I know today’s Scotland is nowhere near like Northern Ireland during the Troubles. Ulster itself has become considerably (though not completely) different from what it was back then. Since the signing of the Good Friday Agreement, and more importantly the failed battle to stop Brexit, support for abstentionism among Sinn Féin voters has ceased to be unanimous. But it still stands at around 75%. Even relaxing the rule that all MPs must swear an oath of allegiance to the Crown is unlikey ever to win over a majority of Irish republicans. For them, the only legitimate national legislature is in Dublin and called the Dáil. They’re not at all enchanted by the mystique surrounding the Palace of Westminster – in stark contrast to all those SNP trough hogs who evidently believe they were sent to the House of Commons to settle in rather than settle up.
Scotland is in a very similar situation to where the whole of Ireland was just over a century ago. Alex Salmond’s political career has been savagely destroyed, like that of his Irish idol Charles Stewart Parnell, and our independence movement has been equally impoverished by the loss of a genuinely committed and charismatic leader. Yet, despite all to which he was subjected by his ice cold successor, Mr Salmond was anxious not to be seen as ambushing the SNP juggernaut in last week’s Holyrood election. I think he made a major strategic error there. Instead of backing Nicola Sturgeon’s bid to stay on as First Minister, he should have lambasted the SNP as James Joyce ripped into the IPP: “The Irish Parliamentary Party is bankrupt. For twenty-seven years it has been agitating and talking.” The SNP should be renamed the SPP – the Scottish Parliamentary Party – and denounced with equal acidity as bankrupt (not just in relation to its dubious financial accounts).
From his journalistic writings in recent years, I can tell Kenny MacAskill has become a fellow Hibernophile. I’m sure it would have been him rather than Neale Hanvey who penned the passage in their co-authored blog in which they clearly identify the current useless predicament facing all nationalist MPs at Westminster:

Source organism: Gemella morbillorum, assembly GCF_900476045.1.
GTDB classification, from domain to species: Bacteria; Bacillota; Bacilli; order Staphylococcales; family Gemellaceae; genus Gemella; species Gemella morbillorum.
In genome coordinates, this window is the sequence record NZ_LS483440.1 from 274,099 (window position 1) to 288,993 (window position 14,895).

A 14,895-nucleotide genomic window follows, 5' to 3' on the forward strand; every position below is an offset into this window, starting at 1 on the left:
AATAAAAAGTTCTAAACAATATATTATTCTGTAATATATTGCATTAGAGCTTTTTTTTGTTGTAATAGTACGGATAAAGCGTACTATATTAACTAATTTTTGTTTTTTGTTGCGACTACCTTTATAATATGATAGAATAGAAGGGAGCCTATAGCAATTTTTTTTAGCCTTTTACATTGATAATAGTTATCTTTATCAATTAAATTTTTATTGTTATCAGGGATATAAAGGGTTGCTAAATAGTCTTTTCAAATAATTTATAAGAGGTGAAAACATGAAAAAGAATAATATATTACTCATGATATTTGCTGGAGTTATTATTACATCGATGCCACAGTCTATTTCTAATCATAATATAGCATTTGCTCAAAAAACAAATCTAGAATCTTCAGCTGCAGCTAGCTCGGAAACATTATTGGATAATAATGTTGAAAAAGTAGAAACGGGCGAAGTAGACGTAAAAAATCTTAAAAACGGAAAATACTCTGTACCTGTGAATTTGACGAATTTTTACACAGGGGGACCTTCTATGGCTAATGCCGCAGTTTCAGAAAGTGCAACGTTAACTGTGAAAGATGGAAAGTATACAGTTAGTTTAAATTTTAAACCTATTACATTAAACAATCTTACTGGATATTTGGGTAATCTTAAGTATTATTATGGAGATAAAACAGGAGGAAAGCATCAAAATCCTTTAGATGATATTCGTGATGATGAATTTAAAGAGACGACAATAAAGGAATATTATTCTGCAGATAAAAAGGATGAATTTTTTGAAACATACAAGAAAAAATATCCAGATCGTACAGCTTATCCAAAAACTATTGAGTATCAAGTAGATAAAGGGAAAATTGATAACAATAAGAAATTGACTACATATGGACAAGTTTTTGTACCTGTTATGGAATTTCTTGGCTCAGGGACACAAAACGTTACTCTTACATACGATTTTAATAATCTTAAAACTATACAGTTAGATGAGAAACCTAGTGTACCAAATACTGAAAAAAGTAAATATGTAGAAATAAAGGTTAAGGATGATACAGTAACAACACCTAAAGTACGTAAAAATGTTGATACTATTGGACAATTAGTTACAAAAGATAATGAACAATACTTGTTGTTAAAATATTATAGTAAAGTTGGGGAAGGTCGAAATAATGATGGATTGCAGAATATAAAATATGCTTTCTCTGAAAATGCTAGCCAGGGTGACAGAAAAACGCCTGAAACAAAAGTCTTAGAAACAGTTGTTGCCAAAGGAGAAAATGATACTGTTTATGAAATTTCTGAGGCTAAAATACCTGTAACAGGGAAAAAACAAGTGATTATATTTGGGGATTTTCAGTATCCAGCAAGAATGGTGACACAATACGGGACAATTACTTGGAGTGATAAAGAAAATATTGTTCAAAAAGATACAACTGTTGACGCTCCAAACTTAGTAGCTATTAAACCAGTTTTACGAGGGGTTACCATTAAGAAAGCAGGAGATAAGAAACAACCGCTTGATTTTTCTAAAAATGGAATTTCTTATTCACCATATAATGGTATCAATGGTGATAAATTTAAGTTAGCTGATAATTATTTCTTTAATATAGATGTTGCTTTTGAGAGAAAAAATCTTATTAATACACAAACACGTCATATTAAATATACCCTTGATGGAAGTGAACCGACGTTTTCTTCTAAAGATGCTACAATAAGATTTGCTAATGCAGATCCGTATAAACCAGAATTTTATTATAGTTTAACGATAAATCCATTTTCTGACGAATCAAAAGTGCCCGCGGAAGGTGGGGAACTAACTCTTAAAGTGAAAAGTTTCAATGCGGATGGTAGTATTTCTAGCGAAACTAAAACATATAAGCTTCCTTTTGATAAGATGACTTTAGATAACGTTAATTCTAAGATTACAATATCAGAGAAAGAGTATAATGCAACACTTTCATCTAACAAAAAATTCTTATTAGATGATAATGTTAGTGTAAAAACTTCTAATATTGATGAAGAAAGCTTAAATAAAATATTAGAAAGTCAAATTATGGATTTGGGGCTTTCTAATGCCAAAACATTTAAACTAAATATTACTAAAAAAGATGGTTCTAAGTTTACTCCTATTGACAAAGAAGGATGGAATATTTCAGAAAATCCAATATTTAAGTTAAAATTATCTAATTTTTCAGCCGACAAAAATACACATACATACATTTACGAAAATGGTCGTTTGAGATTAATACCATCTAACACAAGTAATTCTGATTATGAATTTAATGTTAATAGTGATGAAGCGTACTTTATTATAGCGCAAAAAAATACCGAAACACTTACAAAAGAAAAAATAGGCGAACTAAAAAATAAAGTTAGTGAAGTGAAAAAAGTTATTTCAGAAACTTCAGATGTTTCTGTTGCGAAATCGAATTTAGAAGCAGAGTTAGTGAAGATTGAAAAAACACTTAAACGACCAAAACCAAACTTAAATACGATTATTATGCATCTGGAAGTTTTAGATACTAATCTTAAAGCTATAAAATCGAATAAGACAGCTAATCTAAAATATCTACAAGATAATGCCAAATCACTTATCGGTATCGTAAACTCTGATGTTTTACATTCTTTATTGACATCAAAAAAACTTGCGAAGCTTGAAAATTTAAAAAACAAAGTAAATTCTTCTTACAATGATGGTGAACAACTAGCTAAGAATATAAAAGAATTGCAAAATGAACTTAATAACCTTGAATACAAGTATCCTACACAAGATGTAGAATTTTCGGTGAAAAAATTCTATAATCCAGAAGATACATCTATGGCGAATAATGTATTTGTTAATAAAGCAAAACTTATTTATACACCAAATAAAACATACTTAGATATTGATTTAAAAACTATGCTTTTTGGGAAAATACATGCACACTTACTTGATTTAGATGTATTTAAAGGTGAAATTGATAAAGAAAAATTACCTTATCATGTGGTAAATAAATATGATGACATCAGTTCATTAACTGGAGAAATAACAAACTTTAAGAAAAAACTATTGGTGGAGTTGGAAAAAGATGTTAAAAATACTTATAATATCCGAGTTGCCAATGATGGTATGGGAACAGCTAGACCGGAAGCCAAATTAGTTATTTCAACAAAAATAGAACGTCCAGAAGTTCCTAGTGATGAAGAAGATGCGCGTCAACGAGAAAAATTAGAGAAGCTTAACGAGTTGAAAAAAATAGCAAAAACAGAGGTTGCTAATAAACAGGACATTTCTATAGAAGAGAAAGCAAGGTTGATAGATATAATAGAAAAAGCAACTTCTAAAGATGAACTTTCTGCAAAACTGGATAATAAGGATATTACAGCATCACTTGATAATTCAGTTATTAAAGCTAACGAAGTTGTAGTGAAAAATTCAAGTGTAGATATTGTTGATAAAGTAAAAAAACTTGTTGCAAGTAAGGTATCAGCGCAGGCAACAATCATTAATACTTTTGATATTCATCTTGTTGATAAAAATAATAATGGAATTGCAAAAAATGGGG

Room for manoeuvre is limited, as the days of Charles Stewart Parnell and the ability of Irish Nationalists to disrupt has passed. Powers have been centralised and the government dictates the agenda more than ever.
Absolutely, Kenny. But, even if there were some scope to disrupt proceedings in the Commons, that will never be sufficient. Once they have fulfilled their contracts with their constituents, Messrs MacAskill and Hanvey might be better coming back home for good and helping to build the sort of people power across Scotland that will have the whole world watching if Britannia waves the rules.
Doesn’t the struggle for Scottish independence require some such serious game changer? Don’t we need to do something drastic and dramatic (though always non-violent, of course) to delegitimise the Anglo-British state north of the Border? As part of that strategy, shouldn’t a new, authentically pro-indy party abstain even from contesting Westminster elections in the first place? All of these questions need to be carefully considered and fully debated if Alba is to carve out a distinct identity and galvanising agenda.
If its members do choose to make it an abstentionist party, that wouldn’t affect in any major sense the current governance of Scotland. Under devolution Holyrood holds sway over most of the policy making spheres that impact on people’s day-to-day lives, such as health, education, transport and the Scottish justice system. As for those reserved by Westminster – such as stewardship of the economy, immigration, defence and foreign policy – well, we don’t have any say over any of those anyway.
The point we desperately need to drive home to Scottish voters is that being a Scottish MP is pointless. The UK Parliament is essentially the English Parliament. Given that clear fact, should we really want to continue to play any part in it? Or are we happy to keep letting the ideological descendants of Enoch Powell grin and sneer at us?